Watch the video about the PANE lab, and the undergraduates who have an opportunity to conduct graduate-level research as undergraduates at UW-Green Bay.

The PANE lab opened in November 2020 and has hosted about six student researchers, yet their work has already received professional recognition. One of the students—Peyton Koppenhaver (2022)—joined Hillhouse and his collaborators at the University of Michigan medical school to co-author an article in Journal of Pharmacology and Experimental Therapeutics (JPET) on a novel drug to treat relapse in cocaine use disorder. Three UW-Green Bay students—Koppenhaver (2022), Paige Anderson (2021) and Taylor Kegan (2022)—joined Hillhouse and researchers from Virginia Commonwealth University to co-author a manuscript related to the role of the opioid system in the antidepressant effects of ketamine. The manuscript is currently undergoing peer review and should be published in the summer.

“The students in the lab tell me it’s stimulating and enjoyable,” said Hillhouse, “and some of our graduates tell me their lab experience and publication experience helps them stand out when they apply to graduate schools.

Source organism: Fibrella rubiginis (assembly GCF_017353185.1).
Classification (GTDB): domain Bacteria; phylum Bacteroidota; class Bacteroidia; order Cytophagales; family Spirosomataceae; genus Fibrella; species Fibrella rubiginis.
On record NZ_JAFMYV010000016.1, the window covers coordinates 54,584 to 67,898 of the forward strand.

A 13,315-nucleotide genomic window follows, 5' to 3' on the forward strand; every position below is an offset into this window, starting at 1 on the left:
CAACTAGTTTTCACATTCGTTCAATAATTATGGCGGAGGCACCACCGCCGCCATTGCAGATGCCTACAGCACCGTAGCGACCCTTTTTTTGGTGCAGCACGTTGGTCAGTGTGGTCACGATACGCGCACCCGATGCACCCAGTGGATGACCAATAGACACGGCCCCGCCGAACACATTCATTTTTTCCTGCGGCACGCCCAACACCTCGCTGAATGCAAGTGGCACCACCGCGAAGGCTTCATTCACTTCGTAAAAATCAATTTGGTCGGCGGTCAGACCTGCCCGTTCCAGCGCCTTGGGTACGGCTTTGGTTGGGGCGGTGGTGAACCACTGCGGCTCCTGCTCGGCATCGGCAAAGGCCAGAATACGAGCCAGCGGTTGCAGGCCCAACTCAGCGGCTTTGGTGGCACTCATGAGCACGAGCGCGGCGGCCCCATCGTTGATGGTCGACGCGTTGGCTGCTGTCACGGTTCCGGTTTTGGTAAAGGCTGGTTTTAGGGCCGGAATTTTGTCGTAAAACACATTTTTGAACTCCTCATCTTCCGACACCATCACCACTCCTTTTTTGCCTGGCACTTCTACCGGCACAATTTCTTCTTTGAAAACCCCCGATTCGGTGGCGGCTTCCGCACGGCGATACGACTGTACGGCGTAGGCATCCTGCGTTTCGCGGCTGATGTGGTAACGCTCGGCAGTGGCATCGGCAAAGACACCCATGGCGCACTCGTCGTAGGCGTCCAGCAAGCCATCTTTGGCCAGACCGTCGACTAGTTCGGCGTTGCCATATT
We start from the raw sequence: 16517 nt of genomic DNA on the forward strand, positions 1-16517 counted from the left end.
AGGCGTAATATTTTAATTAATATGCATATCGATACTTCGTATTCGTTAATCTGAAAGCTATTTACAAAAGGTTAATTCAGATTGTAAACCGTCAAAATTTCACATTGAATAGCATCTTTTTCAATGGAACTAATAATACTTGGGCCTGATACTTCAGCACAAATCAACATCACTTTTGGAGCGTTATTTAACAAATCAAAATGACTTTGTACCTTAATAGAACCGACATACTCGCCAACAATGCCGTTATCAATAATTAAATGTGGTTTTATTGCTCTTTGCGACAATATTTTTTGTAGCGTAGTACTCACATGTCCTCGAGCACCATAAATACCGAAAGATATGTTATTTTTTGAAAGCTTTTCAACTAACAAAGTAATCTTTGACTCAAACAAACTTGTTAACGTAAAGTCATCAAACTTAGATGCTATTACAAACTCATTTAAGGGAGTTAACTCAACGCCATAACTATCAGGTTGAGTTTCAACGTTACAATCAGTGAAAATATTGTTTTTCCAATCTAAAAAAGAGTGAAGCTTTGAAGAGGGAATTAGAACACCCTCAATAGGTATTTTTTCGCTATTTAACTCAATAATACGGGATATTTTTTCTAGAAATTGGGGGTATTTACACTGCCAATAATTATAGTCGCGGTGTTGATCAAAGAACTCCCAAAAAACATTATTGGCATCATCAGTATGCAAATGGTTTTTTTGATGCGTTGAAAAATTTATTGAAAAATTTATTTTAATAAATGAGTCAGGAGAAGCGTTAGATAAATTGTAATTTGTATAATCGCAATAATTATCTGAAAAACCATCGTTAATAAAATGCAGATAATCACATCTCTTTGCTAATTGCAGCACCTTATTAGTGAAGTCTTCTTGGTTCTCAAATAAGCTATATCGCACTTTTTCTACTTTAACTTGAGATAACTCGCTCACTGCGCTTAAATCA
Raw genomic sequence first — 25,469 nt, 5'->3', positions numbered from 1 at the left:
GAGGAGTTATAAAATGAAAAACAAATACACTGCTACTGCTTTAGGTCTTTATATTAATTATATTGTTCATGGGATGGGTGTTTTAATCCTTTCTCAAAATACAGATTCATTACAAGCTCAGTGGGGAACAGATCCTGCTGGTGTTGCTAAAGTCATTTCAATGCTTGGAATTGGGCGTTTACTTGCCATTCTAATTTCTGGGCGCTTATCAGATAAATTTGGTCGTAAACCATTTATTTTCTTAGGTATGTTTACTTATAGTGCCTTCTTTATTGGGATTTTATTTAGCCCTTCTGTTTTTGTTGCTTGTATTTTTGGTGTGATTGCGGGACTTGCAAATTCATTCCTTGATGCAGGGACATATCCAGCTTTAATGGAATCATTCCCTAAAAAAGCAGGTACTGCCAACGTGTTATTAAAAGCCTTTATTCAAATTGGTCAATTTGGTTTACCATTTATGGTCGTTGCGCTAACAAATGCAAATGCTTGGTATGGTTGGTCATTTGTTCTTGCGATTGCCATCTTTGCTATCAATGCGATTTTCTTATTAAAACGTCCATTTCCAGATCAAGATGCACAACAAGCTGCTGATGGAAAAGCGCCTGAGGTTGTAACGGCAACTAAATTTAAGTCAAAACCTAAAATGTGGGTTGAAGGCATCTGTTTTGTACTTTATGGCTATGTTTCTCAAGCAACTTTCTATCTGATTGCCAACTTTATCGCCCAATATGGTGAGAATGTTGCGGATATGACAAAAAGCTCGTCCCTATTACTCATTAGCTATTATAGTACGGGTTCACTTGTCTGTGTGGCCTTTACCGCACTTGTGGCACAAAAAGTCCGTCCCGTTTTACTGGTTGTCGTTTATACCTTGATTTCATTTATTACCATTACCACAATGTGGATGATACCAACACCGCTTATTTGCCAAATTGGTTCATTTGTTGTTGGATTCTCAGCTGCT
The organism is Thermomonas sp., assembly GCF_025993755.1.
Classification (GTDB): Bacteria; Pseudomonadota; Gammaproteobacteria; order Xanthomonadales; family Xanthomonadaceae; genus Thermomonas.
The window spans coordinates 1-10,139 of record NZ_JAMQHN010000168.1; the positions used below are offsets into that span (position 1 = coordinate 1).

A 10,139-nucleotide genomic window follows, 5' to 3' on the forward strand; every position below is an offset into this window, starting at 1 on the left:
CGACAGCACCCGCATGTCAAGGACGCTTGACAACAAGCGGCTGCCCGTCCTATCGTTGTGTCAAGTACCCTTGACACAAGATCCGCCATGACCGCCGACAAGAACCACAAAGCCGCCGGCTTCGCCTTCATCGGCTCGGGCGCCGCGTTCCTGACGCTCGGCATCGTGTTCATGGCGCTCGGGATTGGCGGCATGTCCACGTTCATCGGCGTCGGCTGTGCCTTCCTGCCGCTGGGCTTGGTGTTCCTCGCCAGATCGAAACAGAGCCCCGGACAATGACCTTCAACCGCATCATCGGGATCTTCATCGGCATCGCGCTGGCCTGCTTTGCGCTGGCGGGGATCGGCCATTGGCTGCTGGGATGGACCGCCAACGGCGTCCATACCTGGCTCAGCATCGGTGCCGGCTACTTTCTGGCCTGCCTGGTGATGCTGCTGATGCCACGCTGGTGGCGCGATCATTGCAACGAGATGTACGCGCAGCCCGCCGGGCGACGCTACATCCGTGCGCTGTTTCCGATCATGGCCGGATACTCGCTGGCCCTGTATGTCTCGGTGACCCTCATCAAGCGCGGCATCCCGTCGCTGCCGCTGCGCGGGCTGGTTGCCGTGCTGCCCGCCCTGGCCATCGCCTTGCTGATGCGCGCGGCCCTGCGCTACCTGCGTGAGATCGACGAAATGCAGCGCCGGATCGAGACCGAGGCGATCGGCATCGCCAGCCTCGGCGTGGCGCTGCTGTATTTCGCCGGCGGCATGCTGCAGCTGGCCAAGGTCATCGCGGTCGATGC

“I really try to give them an idea of what life is like as a grad student,” Hillhouse explained. “Once they’re familiar with lab procedures, I just guide them. Sometimes that’s frustrating for them because they don’t get the results they expect and feel like they’ve failed. I try to help them understand that’s how research goes and then lead them from there to the next line of inquiry, to figure out what questions to ask next. That’s really rewarding for me. I was fortunate to have helpful mentors in my career, so I’m trying to return the favor.

“And I’ve had wonderful support from the University, my department and my colleagues,” Hillhouse continued. “When I wanted to set up the lab, the Department of Laboratory Sciences welcomed me. When I needed to hire a student to manage the lab, my department chair and the dean never hesitated. Everyone in the administration wants us to succeed.”

That sentiment, “help everyone succeed,” may also sum up the professor’s entire academic journey. Once unsure where to go, he found others to guide him, earned professional recognition among his peers and now uses his platform to guide others on their own academic journeys.

It’s an inspiring story that should encourage any student who wonders whether college might be on their horizon.

Story by freelance writer Jim Streed

Sarah McKenna

Recent Health and Wellness master’s graduate sees experience as a path to progress

What does fitness have to do with freight?